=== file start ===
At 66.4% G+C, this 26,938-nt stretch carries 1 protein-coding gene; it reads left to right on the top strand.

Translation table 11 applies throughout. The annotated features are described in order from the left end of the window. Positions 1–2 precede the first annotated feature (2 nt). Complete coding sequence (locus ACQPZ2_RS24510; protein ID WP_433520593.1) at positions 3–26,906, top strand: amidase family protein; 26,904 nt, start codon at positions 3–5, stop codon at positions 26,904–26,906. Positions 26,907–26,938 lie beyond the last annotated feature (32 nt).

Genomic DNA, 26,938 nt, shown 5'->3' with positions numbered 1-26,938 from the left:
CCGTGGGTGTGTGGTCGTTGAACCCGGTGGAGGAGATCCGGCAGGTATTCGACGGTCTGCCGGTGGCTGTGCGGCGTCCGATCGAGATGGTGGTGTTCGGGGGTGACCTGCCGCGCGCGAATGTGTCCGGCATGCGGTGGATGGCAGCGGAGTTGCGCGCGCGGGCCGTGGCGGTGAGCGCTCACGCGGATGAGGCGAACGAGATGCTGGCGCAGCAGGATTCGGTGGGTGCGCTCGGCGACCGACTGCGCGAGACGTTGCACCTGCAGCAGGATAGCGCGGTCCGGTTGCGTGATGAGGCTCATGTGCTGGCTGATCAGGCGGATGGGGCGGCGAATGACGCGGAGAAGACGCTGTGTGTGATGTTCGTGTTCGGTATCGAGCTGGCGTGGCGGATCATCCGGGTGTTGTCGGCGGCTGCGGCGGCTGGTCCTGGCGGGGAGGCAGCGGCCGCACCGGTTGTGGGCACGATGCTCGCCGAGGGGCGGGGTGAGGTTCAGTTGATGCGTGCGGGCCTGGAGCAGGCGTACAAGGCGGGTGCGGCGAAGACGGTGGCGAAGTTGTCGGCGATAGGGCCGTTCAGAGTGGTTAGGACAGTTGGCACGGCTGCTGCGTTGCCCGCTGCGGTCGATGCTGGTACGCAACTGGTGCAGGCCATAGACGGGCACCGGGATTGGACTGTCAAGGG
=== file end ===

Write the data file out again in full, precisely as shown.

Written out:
At 66.4% G+C, this 26,938-nt stretch carries 1 protein-coding gene; it reads left to right on the top strand.

Translation table 11 applies throughout. The annotated features are described in order from the left end of the window. Positions 1–2 precede the first annotated feature (2 nt). Complete coding sequence (locus ACQPZ2_RS24510; protein ID WP_433520593.1) at positions 3–26,906, top strand: amidase family protein; 26,904 nt, start codon at positions 3–5, stop codon at positions 26,904–26,906. Positions 26,907–26,938 lie beyond the last annotated feature (32 nt).

Genomic DNA, 26,938 nt, shown 5'->3' with positions numbered 1-26,938 from the left:
CCGTGGGTGTGTGGTCGTTGAACCCGGTGGAGGAGATCCGGCAGGTATTCGACGGTCTGCCGGTGGCTGTGCGGCGTCCGATCGAGATGGTGGTGTTCGGGGGTGACCTGCCGCGCGCGAATGTGTCCGGCATGCGGTGGATGGCAGCGGAGTTGCGCGCGCGGGCCGTGGCGGTGAGCGCTCACGCGGATGAGGCGAACGAGATGCTGGCGCAGCAGGATTCGGTGGGTGCGCTCGGCGACCGACTGCGCGAGACGTTGCACCTGCAGCAGGATAGCGCGGTCCGGTTGCGTGATGAGGCTCATGTGCTGGCTGATCAGGCGGATGGGGCGGCGAATGACGCGGAGAAGACGCTGTGTGTGATGTTCGTGTTCGGTATCGAGCTGGCGTGGCGGATCATCCGGGTGTTGTCGGCGGCTGCGGCGGCTGGTCCTGGCGGGGAGGCAGCGGCCGCACCGGTTGTGGGCACGATGCTCGCCGAGGGGCGGGGTGAGGTTCAGTTGATGCGTGCGGGCCTGGAGCAGGCGTACAAGGCGGGTGCGGCGAAGACGGTGGCGAAGTTGTCGGCGATAGGGCCGTTCAGAGTGGTTAGGACAGTTGGCACGGCTGCTGCGTTGCCCGCTGCGGTCGATGCTGGTACGCAACTGGTGCAGGCCATAGACGGGCACCGGGATTGGACTGTCAAGGG